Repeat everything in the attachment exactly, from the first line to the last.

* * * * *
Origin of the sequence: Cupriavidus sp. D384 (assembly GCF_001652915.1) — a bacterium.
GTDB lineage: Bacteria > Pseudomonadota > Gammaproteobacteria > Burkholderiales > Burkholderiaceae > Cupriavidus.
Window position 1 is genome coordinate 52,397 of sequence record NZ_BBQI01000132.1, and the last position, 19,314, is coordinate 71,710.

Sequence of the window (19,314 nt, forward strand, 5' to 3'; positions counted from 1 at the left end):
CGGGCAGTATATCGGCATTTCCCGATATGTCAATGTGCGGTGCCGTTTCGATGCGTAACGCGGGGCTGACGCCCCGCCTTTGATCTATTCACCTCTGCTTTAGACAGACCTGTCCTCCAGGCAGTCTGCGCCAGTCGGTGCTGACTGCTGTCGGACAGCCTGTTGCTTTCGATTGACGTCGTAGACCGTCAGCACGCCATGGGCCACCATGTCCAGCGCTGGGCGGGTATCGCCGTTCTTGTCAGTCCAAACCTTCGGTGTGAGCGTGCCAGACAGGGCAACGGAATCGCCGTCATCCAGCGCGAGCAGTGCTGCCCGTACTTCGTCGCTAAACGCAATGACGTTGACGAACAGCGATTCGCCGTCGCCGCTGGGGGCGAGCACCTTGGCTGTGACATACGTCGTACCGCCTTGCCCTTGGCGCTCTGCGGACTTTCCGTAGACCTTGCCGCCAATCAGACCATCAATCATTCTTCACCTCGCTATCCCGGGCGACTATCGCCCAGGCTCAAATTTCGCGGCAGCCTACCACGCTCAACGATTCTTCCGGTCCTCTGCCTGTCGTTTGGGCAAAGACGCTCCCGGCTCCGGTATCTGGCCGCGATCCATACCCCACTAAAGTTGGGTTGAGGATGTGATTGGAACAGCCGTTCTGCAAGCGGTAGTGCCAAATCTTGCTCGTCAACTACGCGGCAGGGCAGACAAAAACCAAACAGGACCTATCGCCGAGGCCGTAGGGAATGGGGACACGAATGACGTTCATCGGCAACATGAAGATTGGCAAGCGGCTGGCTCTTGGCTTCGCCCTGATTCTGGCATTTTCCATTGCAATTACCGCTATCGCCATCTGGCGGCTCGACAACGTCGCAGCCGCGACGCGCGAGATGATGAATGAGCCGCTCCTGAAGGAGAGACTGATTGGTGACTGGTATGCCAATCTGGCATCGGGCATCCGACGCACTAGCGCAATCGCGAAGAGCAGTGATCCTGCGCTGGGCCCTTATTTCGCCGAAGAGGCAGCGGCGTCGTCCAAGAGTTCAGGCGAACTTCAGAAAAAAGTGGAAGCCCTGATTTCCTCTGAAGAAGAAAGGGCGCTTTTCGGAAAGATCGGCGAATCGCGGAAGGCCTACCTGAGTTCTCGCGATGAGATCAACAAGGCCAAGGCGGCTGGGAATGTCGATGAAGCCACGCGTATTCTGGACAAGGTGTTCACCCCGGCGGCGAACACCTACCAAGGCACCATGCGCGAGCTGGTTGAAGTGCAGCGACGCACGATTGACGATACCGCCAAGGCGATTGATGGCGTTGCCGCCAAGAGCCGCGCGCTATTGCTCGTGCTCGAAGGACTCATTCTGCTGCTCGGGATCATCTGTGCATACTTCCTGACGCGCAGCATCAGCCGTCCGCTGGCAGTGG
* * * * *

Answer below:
Origin of the sequence: Cupriavidus sp. D384 (assembly GCF_001652915.1) — a bacterium.
GTDB lineage: Bacteria > Pseudomonadota > Gammaproteobacteria > Burkholderiales > Burkholderiaceae > Cupriavidus.
Window position 1 is genome coordinate 52,397 of sequence record NZ_BBQI01000132.1, and the last position, 19,314, is coordinate 71,710.

Sequence of the window (19,314 nt, forward strand, 5' to 3'; positions counted from 1 at the left end):
CGGGCAGTATATCGGCATTTCCCGATATGTCAATGTGCGGTGCCGTTTCGATGCGTAACGCGGGGCTGACGCCCCGCCTTTGATCTATTCACCTCTGCTTTAGACAGACCTGTCCTCCAGGCAGTCTGCGCCAGTCGGTGCTGACTGCTGTCGGACAGCCTGTTGCTTTCGATTGACGTCGTAGACCGTCAGCACGCCATGGGCCACCATGTCCAGCGCTGGGCGGGTATCGCCGTTCTTGTCAGTCCAAACCTTCGGTGTGAGCGTGCCAGACAGGGCAACGGAATCGCCGTCATCCAGCGCGAGCAGTGCTGCCCGTACTTCGTCGCTAAACGCAATGACGTTGACGAACAGCGATTCGCCGTCGCCGCTGGGGGCGAGCACCTTGGCTGTGACATACGTCGTACCGCCTTGCCCTTGGCGCTCTGCGGACTTTCCGTAGACCTTGCCGCCAATCAGACCATCAATCATTCTTCACCTCGCTATCCCGGGCGACTATCGCCCAGGCTCAAATTTCGCGGCAGCCTACCACGCTCAACGATTCTTCCGGTCCTCTGCCTGTCGTTTGGGCAAAGACGCTCCCGGCTCCGGTATCTGGCCGCGATCCATACCCCACTAAAGTTGGGTTGAGGATGTGATTGGAACAGCCGTTCTGCAAGCGGTAGTGCCAAATCTTGCTCGTCAACTACGCGGCAGGGCAGACAAAAACCAAACAGGACCTATCGCCGAGGCCGTAGGGAATGGGGACACGAATGACGTTCATCGGCAACATGAAGATTGGCAAGCGGCTGGCTCTTGGCTTCGCCCTGATTCTGGCATTTTCCATTGCAATTACCGCTATCGCCATCTGGCGGCTCGACAACGTCGCAGCCGCGACGCGCGAGATGATGAATGAGCCGCTCCTGAAGGAGAGACTGATTGGTGACTGGTATGCCAATCTGGCATCGGGCATCCGACGCACTAGCGCAATCGCGAAGAGCAGTGATCCTGCGCTGGGCCCTTATTTCGCCGAAGAGGCAGCGGCGTCGTCCAAGAGTTCAGGCGAACTTCAGAAAAAAGTGGAAGCCCTGATTTCCTCTGAAGAAGAAAGGGCGCTTTTCGGAAAGATCGGCGAATCGCGGAAGGCCTACCTGAGTTCTCGCGATGAGATCAACAAGGCCAAGGCGGCTGGGAATGTCGATGAAGCCACGCGTATTCTGGACAAGGTGTTCACCCCGGCGGCGAACACCTACCAAGGCACCATGCGCGAGCTGGTTGAAGTGCAGCGACGCACGATTGACGATACCGCCAAGGCGATTGATGGCGTTGCCGCCAAGAGCCGCGCGCTATTGCTCGTGCTCGAAGGACTCATTCTGCTGCTCGGGATCATCTGTGCATACTTCCTGACGCGCAGCATCAGCCGTCCGCTGGCAGTGG